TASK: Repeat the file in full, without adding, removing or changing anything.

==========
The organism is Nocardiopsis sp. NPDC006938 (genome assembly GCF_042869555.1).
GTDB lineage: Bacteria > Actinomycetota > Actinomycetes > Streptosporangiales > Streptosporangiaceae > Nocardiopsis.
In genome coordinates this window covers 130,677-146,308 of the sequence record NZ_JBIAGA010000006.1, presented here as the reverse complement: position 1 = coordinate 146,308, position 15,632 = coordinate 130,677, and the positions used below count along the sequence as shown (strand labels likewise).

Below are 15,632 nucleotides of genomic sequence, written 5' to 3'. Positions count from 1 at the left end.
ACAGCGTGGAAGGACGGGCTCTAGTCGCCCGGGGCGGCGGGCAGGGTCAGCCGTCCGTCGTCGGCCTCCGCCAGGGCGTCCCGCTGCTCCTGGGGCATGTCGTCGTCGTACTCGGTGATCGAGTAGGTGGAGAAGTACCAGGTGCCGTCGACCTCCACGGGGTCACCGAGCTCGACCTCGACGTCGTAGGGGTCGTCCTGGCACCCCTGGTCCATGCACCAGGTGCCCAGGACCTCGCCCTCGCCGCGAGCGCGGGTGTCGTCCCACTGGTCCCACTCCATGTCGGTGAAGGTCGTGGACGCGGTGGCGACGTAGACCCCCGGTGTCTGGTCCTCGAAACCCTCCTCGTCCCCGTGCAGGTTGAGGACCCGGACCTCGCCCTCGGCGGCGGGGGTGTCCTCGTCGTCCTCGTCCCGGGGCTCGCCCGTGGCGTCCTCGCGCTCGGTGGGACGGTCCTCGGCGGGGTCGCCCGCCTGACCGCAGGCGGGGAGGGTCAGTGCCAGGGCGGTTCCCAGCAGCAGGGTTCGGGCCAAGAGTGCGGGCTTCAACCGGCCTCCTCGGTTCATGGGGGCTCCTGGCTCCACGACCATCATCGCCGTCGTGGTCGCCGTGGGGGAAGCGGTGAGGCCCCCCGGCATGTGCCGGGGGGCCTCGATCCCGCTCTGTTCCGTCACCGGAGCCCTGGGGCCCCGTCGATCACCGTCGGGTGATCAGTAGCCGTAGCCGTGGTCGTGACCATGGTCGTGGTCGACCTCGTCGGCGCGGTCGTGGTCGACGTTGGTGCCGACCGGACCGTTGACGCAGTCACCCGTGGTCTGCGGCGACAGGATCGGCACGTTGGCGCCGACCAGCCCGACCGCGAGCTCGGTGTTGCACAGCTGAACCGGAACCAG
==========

The organism is Nocardiopsis sp. NPDC006938 (genome assembly GCF_042869555.1).
GTDB lineage: Bacteria > Actinomycetota > Actinomycetes > Streptosporangiales > Streptosporangiaceae > Nocardiopsis.
In genome coordinates this window covers 130,677-146,308 of the sequence record NZ_JBIAGA010000006.1, presented here as the reverse complement: position 1 = coordinate 146,308, position 15,632 = coordinate 130,677, and the positions used below count along the sequence as shown (strand labels likewise).

Below are 15,632 nucleotides of genomic sequence, written 5' to 3'. Positions count from 1 at the left end.
ACAGCGTGGAAGGACGGGCTCTAGTCGCCCGGGGCGGCGGGCAGGGTCAGCCGTCCGTCGTCGGCCTCCGCCAGGGCGTCCCGCTGCTCCTGGGGCATGTCGTCGTCGTACTCGGTGATCGAGTAGGTGGAGAAGTACCAGGTGCCGTCGACCTCCACGGGGTCACCGAGCTCGACCTCGACGTCGTAGGGGTCGTCCTGGCACCCCTGGTCCATGCACCAGGTGCCCAGGACCTCGCCCTCGCCGCGAGCGCGGGTGTCGTCCCACTGGTCCCACTCCATGTCGGTGAAGGTCGTGGACGCGGTGGCGACGTAGACCCCCGGTGTCTGGTCCTCGAAACCCTCCTCGTCCCCGTGCAGGTTGAGGACCCGGACCTCGCCCTCGGCGGCGGGGGTGTCCTCGTCGTCCTCGTCCCGGGGCTCGCCCGTGGCGTCCTCGCGCTCGGTGGGACGGTCCTCGGCGGGGTCGCCCGCCTGACCGCAGGCGGGGAGGGTCAGTGCCAGGGCGGTTCCCAGCAGCAGGGTTCGGGCCAAGAGTGCGGGCTTCAACCGGCCTCCTCGGTTCATGGGGGCTCCTGGCTCCACGACCATCATCGCCGTCGTGGTCGCCGTGGGGGAAGCGGTGAGGCCCCCCGGCATGTGCCGGGGGGCCTCGATCCCGCTCTGTTCCGTCACCGGAGCCCTGGGGCCCCGTCGATCACCGTCGGGTGATCAGTAGCCGTAGCCGTGGTCGTGACCATGGTCGTGGTCGACCTCGTCGGCGCGGTCGTGGTCGACGTTGGTGCCGACCGGACCGTTGACGCAGTCACCCGTGGTCTGCGGCGACAGGATCGGCACGTTGGCGCCGACCAGCCCGACCGCGAGCTCGGTGTTGCACAGCTGAACCGGAACCAG